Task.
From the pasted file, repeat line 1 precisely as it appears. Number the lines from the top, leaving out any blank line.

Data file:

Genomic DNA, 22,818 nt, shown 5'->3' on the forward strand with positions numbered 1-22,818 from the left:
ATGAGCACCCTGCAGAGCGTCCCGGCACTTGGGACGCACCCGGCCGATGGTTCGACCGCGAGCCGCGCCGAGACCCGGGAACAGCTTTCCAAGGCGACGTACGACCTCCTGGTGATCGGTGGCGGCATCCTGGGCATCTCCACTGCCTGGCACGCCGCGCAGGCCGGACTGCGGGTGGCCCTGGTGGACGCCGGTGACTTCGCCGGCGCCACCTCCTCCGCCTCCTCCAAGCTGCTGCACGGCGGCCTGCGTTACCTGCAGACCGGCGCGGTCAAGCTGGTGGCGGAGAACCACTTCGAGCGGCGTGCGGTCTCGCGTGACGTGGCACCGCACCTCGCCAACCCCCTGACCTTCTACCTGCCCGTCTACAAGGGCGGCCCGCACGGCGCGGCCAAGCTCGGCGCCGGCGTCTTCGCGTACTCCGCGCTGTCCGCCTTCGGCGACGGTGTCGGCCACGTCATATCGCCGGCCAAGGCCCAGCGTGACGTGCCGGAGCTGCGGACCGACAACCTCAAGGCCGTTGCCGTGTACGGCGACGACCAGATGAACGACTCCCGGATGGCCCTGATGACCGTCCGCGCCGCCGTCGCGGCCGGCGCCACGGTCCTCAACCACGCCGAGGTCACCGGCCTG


Genomic DNA, 22,818 nt, shown 5'->3' on the forward strand with positions numbered 1-22,818 from the left: